optionally wherein the fragmentation energy or rate, or reaction energy or rate, varies with or in synchronism with the mass values transmitted by the mass separator or filter during a, or each, cycle.

The mass analyser may mass analyse precursor ions transmitted by the mass separator or filter and/or mass analyses fragment or product ions derived from the precursor ions.

The method may comprise separating the precursor ions transmitted by the mass separator or filter according to ion mobility upstream and/or downstream of a, or the, fragmentation or reaction device; and/or separating fragment or product ions transmitted by a, or the, fragmentation or reaction device according to ion mobility; and optionally, using the ion mobility separation to associate ion mobilities with the ions or mass spectra detected by the mass analyser.

The mass analyser may acquire a plurality of mass spectra for the precursor ions, and/or fragment or product ions derived therefrom, that are transmitted in each cycle of the mass separator or filter.

The mass analyser may acquire≥ x mass spectra during each of the cycles, wherein x is selected from the group consisting of: 5, 10, 20, 30, 40, 50, 60, 70, 80, 90, 100, 150, 200, 250, 300, 35, 400, 450, 500, 600, 700, 800, 900 and 1000.

The mass analyser may acquire mass spectra at a rate of≥ y scans per second during each cycle, wherein y is selected from the group consisting of: 5, 10, 20, 30, 40, 50, 60, 70, 80, 90, 100, 150, 200, 250, 300, 35, 400, 450, 500, 600, 700, 800, 900, 1000, 1 100, 1200, 1300, 1400, 1500, 1600, 1700, 1800, 1900, 2000, 2100, 2200, 2300, 2400, 2500, 2600, 2700, 2800, 2900, 3000, 4000, and 5000.

The duration of each cycle may be selected from the group consisting of:≥ 0.01 s; ≥ 0.02 s;≥ 0.03 s;≥ 0.04 s;≥ 0.05 s;≥ 0.06 s;≥ 0.07 s;≥ 0.08 s;≥ 0.09 s;≥ 0.1 s;≥ 0.15 s; ≥ 0.2 s;≥ 0.25 s;≥ 0.3 s;≥ 0.35 s;≥ 0.4 s;≥ 0.45 s;≥ 0.5 s;≥ 0.55 s;≥ 0.6 s;≥ 0.65 s;≥ 0.7 s;≥ 0.75 s;≥ 0.80 s;≥ 0.85 s;≥ 0.9 s;≥ 1 s;≥ 1.1 s;≥ 1.2 s;≥ 1.3 s;≥ 1.4 s;≥ 1.5 s;≥

1.6 s;≥ 1.7 s;≥ 1.8 s;≥ 1.9 s;≥ 2 s;≥ 2.5 s; and≥ 3 s.

The duration of each cycle may be selected from the group consisting of:≤ 0.02 s; ≤ 0.03 s;≤ 0.04 s;≤ 0.05 s;≤ 0.06 s;≤ 0.07 s;≤ 0.08 s;≤ 0.09 s;≤ 0.1 s;≤ 0.15 s;≤ 0.2 s; ≤ 0.25 s;≤ 0.3 s;≤ 0.35 s;≤ 0.4 s;≤ 0.45 s;≤ 0.5 s;≤ 0.55 s;≤ 0.6 s;≤ 0.65 s;≤ 0.7 s;≤ 0.75 s;≤ 0.80 s;≤ 0.85 s;≤ 0.9 s;≤ 1 s;≤ 1.1 s;≤ 1.2 s;≤ 1.3 s;≤ 1.4 s;≤ 1.5 s;≤ 1.6 s;≤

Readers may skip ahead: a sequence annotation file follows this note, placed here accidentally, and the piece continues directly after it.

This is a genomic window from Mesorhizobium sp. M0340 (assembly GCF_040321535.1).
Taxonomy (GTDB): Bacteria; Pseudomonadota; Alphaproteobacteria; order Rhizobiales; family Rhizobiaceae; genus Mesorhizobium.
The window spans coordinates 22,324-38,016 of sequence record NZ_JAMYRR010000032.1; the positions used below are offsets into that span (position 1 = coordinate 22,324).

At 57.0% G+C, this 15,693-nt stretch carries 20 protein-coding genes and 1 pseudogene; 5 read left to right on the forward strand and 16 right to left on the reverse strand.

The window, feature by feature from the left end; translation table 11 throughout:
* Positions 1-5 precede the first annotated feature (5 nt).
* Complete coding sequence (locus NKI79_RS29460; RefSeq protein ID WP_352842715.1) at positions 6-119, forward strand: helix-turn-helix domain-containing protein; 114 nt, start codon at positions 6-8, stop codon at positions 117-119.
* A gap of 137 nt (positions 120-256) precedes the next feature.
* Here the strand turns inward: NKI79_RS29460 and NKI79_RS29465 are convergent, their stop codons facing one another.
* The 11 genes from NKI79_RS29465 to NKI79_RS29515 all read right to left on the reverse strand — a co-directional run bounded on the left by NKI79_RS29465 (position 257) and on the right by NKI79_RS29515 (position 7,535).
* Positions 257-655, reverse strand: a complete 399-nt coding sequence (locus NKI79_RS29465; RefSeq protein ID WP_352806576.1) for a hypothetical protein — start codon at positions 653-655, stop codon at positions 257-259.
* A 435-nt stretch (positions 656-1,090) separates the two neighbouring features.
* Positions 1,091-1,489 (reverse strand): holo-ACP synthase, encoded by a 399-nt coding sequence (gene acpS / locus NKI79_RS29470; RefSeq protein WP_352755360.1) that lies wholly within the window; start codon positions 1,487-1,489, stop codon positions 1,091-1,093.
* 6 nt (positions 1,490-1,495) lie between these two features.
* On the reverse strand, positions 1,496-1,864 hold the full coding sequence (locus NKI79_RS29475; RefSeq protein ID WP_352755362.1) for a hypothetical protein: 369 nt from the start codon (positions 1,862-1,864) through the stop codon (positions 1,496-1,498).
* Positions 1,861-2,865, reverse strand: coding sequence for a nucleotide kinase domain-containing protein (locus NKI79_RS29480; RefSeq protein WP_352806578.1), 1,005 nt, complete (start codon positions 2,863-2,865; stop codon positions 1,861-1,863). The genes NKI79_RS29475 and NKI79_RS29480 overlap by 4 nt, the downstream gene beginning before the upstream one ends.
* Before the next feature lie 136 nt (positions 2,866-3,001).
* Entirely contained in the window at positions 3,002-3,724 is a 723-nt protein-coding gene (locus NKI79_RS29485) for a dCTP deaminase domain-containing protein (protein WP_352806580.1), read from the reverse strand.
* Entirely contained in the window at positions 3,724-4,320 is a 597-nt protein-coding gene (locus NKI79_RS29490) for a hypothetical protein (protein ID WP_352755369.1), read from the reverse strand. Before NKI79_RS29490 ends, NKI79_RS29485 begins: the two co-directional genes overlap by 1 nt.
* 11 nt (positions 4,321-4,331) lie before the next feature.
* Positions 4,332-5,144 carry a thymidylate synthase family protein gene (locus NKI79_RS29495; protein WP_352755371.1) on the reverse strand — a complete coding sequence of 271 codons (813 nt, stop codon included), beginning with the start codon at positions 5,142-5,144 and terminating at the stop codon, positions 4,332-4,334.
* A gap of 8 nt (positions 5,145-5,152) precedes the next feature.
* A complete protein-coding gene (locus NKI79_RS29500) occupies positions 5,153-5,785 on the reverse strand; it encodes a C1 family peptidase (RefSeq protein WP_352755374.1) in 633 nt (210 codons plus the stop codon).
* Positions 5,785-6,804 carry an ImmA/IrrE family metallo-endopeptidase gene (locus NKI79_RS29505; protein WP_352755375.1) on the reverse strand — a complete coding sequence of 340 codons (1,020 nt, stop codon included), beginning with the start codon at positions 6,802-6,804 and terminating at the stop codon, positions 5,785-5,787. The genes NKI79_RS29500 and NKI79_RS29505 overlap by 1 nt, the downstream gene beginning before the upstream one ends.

1.7 s;≤ 1.8 s;≤ 1.9 s;≤ 2 s;≤ 2.5 s;≤ 3 s;≤ 3.5 s;≤ 4 s;≤ 4.5 s; and≤ 5 s.

The mass analyser may be a time of flight mass analyser such as an orthogonal time of flight mass analyser.

The method may comprise separating components of an analyte sample in sample separation device, ionising the sample eluting from the sample separation device and supplying the resulting ions to the mass separator or filter.

The mass separator or filter may be operated in a wideband mode between at least some of said plurality of cycles, wherein in each wideband mode the mass separator or filter transmits ions in a non-mass resolving manner.

The ions transmitted by the mass separator or filter in each wideband mode may not be fragmented prior to mass analysis.

In at least one or at least some of the cycles, the period of time during which ions are mass selectively transmitted by the mass separator or filter may be longer than the period of time that one of the wideband modes is operated in.

The mass range that is scanned or stepped through by the mass separator or filter may be different for different cycles.

The width of the range of masses that is transmitted by the mass separator or filter at any given time may be varied during one or more of the cycles and/or between different ones of said cycles. The duration over which ions are mass selectively transmitted by the mass separator or filter time may be varied during one or more of the cycles and/or between different ones of said cycles.

Different ones of said cycles may at least partially overlap each other in time.

The invention also provides a mass spectrometer comprising: a mass separator or mass filter; a mass analyser; and a controller arranged and adapted to control the spectrometer to perform a plurality of cycles of operation during a single experimental run, wherein each cycle comprises: mass selectively transmitting precursor ions of a single mass, or range of masses, through or out of the mass separator or mass filter at any given time, wherein the mass separator or mass filter is operated such that the single mass or range of masses transmitted therefrom is varied with time; and mass analysing ions in the mass analyser.